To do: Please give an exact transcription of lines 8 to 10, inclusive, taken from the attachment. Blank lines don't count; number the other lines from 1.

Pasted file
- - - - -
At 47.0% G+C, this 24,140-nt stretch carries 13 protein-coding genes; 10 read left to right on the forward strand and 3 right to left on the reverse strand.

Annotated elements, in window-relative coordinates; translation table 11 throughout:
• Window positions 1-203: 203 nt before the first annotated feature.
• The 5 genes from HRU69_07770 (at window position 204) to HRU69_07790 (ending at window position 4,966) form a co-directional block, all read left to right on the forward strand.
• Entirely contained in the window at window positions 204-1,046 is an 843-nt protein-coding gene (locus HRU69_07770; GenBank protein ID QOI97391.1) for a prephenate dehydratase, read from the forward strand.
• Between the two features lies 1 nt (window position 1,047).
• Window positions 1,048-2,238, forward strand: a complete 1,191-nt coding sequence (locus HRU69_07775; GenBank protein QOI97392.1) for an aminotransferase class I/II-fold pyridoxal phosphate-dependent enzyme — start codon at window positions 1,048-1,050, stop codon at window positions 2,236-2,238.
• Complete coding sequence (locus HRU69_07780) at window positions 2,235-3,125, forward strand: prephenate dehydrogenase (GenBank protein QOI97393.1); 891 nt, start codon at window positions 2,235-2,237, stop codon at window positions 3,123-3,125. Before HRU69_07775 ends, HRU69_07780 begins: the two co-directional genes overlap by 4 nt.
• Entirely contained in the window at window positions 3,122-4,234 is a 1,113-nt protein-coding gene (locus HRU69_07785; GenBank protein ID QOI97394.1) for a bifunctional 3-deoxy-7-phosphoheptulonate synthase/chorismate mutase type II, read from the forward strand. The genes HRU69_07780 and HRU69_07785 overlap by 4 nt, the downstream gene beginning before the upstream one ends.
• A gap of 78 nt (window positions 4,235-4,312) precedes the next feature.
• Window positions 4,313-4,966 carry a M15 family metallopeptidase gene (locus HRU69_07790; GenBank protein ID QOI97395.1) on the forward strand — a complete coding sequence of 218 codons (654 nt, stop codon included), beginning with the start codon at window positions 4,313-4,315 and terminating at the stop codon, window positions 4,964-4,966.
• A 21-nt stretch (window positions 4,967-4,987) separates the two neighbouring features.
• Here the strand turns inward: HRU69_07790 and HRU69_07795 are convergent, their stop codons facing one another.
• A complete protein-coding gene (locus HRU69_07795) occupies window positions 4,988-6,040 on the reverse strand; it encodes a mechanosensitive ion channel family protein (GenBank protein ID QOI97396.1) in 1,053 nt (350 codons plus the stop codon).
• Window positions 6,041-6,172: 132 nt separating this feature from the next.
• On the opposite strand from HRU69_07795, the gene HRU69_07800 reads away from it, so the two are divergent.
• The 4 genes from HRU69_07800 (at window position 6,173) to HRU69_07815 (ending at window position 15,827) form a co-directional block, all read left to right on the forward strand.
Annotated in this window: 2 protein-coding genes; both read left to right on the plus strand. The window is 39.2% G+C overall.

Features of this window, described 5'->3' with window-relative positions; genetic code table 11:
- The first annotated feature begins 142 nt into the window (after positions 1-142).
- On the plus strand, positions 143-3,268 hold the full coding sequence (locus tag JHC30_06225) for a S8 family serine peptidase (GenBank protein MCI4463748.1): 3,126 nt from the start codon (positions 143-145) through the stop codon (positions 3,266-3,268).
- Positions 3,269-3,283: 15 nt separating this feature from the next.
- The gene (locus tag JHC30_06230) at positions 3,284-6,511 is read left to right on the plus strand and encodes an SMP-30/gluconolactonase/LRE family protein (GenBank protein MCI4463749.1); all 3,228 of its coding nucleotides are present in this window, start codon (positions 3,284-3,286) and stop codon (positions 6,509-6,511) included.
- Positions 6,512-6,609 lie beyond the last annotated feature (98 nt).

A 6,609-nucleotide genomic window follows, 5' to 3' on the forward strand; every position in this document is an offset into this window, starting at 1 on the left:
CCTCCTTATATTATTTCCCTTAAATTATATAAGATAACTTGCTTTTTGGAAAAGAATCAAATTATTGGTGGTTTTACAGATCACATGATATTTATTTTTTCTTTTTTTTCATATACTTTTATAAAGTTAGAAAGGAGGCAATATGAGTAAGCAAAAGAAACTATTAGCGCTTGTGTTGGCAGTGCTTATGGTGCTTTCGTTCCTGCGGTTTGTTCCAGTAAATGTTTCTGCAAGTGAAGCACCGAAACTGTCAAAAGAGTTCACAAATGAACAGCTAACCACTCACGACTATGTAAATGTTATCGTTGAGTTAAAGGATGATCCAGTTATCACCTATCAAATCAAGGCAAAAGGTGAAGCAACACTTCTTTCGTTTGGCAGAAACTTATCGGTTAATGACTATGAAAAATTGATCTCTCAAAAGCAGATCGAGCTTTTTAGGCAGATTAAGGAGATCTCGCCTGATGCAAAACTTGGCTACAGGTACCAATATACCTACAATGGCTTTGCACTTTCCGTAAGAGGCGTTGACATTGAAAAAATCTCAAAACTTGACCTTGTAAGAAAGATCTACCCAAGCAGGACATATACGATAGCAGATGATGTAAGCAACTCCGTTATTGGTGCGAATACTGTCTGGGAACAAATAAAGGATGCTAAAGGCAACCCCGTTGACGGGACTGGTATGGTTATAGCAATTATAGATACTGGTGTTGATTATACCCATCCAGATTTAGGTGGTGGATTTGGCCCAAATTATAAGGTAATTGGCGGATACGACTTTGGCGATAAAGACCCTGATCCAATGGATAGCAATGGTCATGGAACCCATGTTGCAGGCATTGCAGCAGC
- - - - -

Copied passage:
• Complete coding sequence (locus HRU69_07780) at window positions 2,235-3,125, forward strand: prephenate dehydrogenase (GenBank protein QOI97393.1); 891 nt, start codon at window positions 2,235-2,237, stop codon at window positions 3,123-3,125. Before HRU69_07775 ends, HRU69_07780 begins: the two co-directional genes overlap by 4 nt.
• Entirely contained in the window at window positions 3,122-4,234 is a 1,113-nt protein-coding gene (locus HRU69_07785; GenBank protein ID QOI97394.1) for a bifunctional 3-deoxy-7-phosphoheptulonate synthase/chorismate mutase type II, read from the forward strand. The genes HRU69_07780 and HRU69_07785 overlap by 4 nt, the downstream gene beginning before the upstream one ends.
• A gap of 78 nt (window positions 4,235-4,312) precedes the next feature.